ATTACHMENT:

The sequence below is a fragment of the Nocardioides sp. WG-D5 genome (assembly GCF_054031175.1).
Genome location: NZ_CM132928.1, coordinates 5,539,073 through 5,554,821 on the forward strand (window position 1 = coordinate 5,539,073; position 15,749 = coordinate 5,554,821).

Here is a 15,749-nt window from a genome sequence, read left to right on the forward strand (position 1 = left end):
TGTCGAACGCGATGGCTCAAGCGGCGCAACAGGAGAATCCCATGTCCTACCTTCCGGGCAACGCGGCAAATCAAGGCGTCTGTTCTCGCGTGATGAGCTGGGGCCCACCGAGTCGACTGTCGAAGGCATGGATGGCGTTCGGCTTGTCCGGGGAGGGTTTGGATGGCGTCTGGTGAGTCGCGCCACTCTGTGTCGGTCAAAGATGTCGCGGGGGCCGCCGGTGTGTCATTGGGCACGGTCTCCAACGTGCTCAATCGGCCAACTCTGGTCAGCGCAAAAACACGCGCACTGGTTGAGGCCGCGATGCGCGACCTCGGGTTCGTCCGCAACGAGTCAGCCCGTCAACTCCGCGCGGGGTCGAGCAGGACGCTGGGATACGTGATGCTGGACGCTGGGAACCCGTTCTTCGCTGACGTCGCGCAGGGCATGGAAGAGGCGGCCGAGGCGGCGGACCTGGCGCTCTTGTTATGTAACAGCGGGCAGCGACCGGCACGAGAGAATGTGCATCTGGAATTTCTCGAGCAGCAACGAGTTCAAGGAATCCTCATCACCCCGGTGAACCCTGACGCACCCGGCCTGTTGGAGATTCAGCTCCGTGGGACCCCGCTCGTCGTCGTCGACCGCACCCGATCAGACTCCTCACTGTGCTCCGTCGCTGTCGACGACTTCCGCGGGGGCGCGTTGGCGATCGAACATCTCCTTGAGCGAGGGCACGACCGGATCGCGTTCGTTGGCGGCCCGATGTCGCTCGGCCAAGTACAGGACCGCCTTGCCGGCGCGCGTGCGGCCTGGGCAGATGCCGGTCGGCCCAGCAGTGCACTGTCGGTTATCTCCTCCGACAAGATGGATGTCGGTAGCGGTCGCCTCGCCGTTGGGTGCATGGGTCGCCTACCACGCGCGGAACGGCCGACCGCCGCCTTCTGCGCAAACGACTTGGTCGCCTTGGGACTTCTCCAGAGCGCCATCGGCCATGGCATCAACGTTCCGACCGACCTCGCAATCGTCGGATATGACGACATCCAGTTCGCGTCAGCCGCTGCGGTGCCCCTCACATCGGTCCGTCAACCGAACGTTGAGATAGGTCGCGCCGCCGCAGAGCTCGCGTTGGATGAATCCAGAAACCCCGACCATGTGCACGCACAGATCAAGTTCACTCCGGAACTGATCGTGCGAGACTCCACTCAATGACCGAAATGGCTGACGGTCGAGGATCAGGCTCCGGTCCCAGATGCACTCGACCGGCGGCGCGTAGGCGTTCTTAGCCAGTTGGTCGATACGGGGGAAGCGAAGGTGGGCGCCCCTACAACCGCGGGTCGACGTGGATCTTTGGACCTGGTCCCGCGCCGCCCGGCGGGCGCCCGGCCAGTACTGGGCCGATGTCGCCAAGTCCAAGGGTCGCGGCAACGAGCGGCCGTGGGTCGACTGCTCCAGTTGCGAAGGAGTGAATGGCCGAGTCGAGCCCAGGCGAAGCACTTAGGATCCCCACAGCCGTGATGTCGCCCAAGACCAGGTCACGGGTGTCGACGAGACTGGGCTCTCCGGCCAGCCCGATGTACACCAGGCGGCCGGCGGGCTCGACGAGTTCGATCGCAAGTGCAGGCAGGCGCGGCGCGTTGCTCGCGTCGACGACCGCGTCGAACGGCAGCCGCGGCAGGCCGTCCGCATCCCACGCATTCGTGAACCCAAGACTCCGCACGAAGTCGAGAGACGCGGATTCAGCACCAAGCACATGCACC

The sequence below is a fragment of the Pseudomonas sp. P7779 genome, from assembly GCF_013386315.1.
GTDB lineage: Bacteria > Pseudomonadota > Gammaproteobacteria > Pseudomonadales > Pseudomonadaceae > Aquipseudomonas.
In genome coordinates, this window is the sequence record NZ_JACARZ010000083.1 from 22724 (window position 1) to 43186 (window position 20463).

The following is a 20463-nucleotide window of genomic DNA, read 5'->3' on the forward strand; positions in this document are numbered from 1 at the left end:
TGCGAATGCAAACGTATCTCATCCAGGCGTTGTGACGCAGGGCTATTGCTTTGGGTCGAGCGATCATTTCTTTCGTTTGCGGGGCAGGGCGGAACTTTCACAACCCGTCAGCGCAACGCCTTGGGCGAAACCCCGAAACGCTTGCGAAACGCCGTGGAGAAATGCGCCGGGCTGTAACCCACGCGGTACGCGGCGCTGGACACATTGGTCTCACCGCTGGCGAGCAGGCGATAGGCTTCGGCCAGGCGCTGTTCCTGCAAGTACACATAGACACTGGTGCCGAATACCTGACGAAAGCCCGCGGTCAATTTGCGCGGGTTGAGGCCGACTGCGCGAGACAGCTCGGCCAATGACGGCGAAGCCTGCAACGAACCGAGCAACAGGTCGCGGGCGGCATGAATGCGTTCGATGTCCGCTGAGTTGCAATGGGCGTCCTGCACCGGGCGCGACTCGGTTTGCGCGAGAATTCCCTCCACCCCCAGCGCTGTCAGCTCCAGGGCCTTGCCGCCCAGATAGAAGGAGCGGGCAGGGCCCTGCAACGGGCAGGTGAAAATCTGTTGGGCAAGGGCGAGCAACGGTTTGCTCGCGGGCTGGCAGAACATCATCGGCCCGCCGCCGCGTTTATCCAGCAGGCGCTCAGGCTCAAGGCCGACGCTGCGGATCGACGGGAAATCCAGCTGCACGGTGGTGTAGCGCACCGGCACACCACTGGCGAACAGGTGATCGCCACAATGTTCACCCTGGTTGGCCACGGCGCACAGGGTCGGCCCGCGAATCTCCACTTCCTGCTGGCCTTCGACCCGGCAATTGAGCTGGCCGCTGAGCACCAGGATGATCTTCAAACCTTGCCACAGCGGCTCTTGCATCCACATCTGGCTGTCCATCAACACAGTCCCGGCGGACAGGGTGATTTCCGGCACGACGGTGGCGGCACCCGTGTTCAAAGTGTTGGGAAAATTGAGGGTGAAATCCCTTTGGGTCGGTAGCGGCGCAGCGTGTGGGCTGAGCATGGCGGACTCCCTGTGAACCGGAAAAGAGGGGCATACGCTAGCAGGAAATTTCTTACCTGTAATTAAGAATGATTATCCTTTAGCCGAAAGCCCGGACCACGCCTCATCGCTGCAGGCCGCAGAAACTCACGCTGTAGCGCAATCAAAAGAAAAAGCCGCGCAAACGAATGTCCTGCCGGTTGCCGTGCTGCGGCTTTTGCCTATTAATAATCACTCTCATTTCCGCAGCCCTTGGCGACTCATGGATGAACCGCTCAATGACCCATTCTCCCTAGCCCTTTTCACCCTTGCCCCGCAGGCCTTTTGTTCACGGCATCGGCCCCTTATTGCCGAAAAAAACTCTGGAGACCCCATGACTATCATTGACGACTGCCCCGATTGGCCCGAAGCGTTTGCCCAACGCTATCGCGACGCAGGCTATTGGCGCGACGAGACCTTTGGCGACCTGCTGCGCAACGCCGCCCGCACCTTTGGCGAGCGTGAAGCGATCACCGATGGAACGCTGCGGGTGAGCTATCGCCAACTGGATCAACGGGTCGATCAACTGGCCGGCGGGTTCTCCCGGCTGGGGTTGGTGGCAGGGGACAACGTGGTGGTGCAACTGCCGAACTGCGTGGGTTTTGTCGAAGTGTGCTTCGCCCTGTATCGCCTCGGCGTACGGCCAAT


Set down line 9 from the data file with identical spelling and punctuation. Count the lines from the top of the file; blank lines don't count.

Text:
TGCGAATGCAAACGTATCTCATCCAGGCGTTGTGACGCAGGGCTATTGCTTTGGGTCGAGCGATCATTTCTTTCGTTTGCGGGGCAGGGCGGAACTTTCACAACCCGTCAGCGCAACGCCTTGGGCGAAACCCCGAAACGCTTGCGAAACGCCGTGGAGAAATGCGCCGGGCTGTAACCCACGCGGTACGCGGCGCTGGACACATTGGTCTCACCGCTGGCGAGCAGGCGATAGGCTTCGGCCAGGCGCTGTTCCTGCAAGTACACATAGACACTGGTGCCGAATACCTGACGAAAGCCCGCGGTCAATTTGCGCGGGTTGAGGCCGACTGCGCGAGACAGCTCGGCCAATGACGGCGAAGCCTGCAACGAACCGAGCAACAGGTCGCGGGCGGCATGAATGCGTTCGATGTCCGCTGAGTTGCAATGGGCGTCCTGCACCGGGCGCGACTCGGTTTGCGCGAGAATTCCCTCCACCCCCAGCGCTGTCAGCTCCAGGGCCTTGCCGCCCAGATAGAAGGAGCGGGCAGGGCCCTGCAACGGGCAGGTGAAAATCTGTTGGGCAAGGGCGAGCAACGGTTTGCTCGCGGGCTGGCAGAACATCATCGGCCCGCCGCCGCGTTTATCCAGCAGGCGCTCAGGCTCAAGGCCGACGCTGCGGATCGACGGGAAATCCAGCTGCACGGTGGTGTAGCGCACCGGCACACCACTGGCGAACAGGTGATCGCCACAATGTTCACCCTGGTTGGCCACGGCGCACAGGGTCGGCCCGCGAATCTCCACTTCCTGCTGGCCTTCGACCCGGCAATTGAGCTGGCCGCTGAGCACCAGGATGATCTTCAAACCTTGCCACAGCGGCTCTTGCATCCACATCTGGCTGTCCATCAACACAGTCCCGGCGGACAGGGTGATTTCCGGCACGACGGTGGCGGCACCCGTGTTCAAAGTGTTGGGAAAATTGAGGGTGAAATCCCTTTGGGTCGGTAGCGGCGCAGCGTGTGGGCTGAGCATGGCGGACTCCCTGTGAACCGGAAAAGAGGGGCATACGCTAGCAGGAAATTTCTTACCTGTAATTAAGAATGATTATCCTTTAGCCGAAAGCCCGGACCACGCCTCATCGCTGCAGGCCGCAGAAACTCACGCTGTAGCGCAATCAAAAGAAAAAGCCGCGCAAACGAATGTCCTGCCGGTTGCCGTGCTGCGGCTTTTGCCTATTAATAATCACTCTCATTTCCGCAGCCCTTGGCGACTCATGGATGAACCGCTCAATGACCCATTCTCCCTAGCCCTTTTCACCCTTGCCCCGCAGGCCTTTTGTTCACGGCATCGGCCCCTTATTGCCGAAAAAAACTCTGGAGACCCCATGACTATCATTGACGACTGCCCCGATTGGCCCGAAGCGTTTGCCCAACGCTATCGCGACGCAGGCTATTGGCGCGACGAGACCTTTGGCGACCTGCTGCGCAACGCCGCCCGCACCTTTGGCGAGCGTGAAGCGATCACCGATGGAACGCTGCGGGTGAGCTATCGCCAACTGGATCAACGGGTCGATCAACTGGCCGGCGGGTTCTCCCGGCTGGGGTTGGTGGCAGGGGACAACGTGGTGGTGCAACTGCCGAACTGCGTGGGTTTTGTCGAAGTGTGCTTCGCCCTGTATCGCCTCGGCGTACGGCCAAT